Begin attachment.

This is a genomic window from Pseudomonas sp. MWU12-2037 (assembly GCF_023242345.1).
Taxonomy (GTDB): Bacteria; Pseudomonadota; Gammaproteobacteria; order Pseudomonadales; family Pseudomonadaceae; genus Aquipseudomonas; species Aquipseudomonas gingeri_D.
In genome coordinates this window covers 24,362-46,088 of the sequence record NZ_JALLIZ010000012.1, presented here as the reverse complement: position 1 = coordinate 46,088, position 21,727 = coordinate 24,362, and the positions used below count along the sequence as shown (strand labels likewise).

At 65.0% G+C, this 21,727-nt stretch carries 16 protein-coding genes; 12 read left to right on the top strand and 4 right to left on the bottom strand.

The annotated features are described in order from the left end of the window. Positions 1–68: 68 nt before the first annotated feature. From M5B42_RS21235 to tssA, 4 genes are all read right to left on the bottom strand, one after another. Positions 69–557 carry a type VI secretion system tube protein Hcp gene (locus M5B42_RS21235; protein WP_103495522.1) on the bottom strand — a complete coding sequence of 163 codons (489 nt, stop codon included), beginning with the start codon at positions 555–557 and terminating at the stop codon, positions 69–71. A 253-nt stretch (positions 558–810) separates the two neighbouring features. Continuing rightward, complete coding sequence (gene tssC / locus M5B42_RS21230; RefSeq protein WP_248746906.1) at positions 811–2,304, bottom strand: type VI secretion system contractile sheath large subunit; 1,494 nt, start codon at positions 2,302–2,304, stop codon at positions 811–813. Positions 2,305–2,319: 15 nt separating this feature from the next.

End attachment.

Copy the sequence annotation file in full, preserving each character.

This is a genomic window from Pseudomonas sp. MWU12-2037 (assembly GCF_023242345.1).
Taxonomy (GTDB): Bacteria; Pseudomonadota; Gammaproteobacteria; order Pseudomonadales; family Pseudomonadaceae; genus Aquipseudomonas; species Aquipseudomonas gingeri_D.
In genome coordinates this window covers 24,362-46,088 of the sequence record NZ_JALLIZ010000012.1, presented here as the reverse complement: position 1 = coordinate 46,088, position 21,727 = coordinate 24,362, and the positions used below count along the sequence as shown (strand labels likewise).

At 65.0% G+C, this 21,727-nt stretch carries 16 protein-coding genes; 12 read left to right on the top strand and 4 right to left on the bottom strand.

The annotated features are described in order from the left end of the window. Positions 1–68: 68 nt before the first annotated feature. From M5B42_RS21235 to tssA, 4 genes are all read right to left on the bottom strand, one after another. Positions 69–557 carry a type VI secretion system tube protein Hcp gene (locus M5B42_RS21235; protein WP_103495522.1) on the bottom strand — a complete coding sequence of 163 codons (489 nt, stop codon included), beginning with the start codon at positions 555–557 and terminating at the stop codon, positions 69–71. A 253-nt stretch (positions 558–810) separates the two neighbouring features. Continuing rightward, complete coding sequence (gene tssC / locus M5B42_RS21230; RefSeq protein WP_248746906.1) at positions 811–2,304, bottom strand: type VI secretion system contractile sheath large subunit; 1,494 nt, start codon at positions 2,302–2,304, stop codon at positions 811–813. Positions 2,305–2,319: 15 nt separating this feature from the next.